Many of us have realized our education system isn’t cut out for what our modern economy demands, but great entrepreneurs are creating extraordinary solutions to personalize the educational experience and to measure and deliver what actually works — and our generation is beginning to demand that we open up the education system and allow innovation. Great teachers are able to reach many more students, the cost of textbooks and materials is plummeting, and new best practices are starting to spread faster as the space is slowly dragged into the future by determined innovators against a wide variety of special interests and complex politics.
The government is perhaps the most behind other industries in applying new technology to do its job better, but even here we are seeing the beginnings of progress with stubborn, visionary entrepreneurs and rare government leaders eager to cause trouble and make a difference. Similarly, the financial world has been dominated by closed systems and giant institutions who operate without the benefits of what open platforms can deliver — the resulting lack of transparency is beneficial only for certain old boys’ clubs or fraudsters — or those entrenched services groups that profit from the expensive and often manual processes whose costs tax the rest of society and act as a sort of gunk in the machine of this global industry. Energy, meanwhile, has many areas that are embarrassingly bad, even if we avoid the clean energy discussion — grids throughout the US waste huge amounts of power and are often insecure, for one — there is still so much low hanging fruit.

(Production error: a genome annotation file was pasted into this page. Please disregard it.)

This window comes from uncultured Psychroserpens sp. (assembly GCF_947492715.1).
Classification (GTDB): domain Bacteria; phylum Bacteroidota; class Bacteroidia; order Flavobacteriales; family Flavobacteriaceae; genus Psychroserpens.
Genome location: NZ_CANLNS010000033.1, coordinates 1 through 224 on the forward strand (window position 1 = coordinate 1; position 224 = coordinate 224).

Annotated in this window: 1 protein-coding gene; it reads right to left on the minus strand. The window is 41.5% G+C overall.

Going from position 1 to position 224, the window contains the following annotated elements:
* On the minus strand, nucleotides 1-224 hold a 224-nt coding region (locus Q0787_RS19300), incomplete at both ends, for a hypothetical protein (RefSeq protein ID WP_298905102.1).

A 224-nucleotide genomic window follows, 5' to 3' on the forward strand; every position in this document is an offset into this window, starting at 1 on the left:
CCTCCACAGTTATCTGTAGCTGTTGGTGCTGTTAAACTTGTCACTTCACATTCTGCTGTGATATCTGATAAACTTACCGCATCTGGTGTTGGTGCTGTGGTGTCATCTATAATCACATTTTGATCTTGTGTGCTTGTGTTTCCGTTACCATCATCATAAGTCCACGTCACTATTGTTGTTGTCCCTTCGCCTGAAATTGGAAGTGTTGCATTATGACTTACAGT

The IT platforms that will enable innovation to spread throughout global industries are still in their infancy; what we refer to as smart enterprise. It is our duty as investors in the technology ecosystem to help inspire, nurture, and scale these businesses. We are already starting to see what consumer platforms like the smartphone iOS and Android ecosystems can do for the world. We are in the early innings of the latest industrial revolution — and only technology businesses will be able to create the IT platforms that will help new innovations spread — representing best practices and new ideas that save lives, prepare our youth for the modern economy, save energy, and otherwise enable greater prosperity.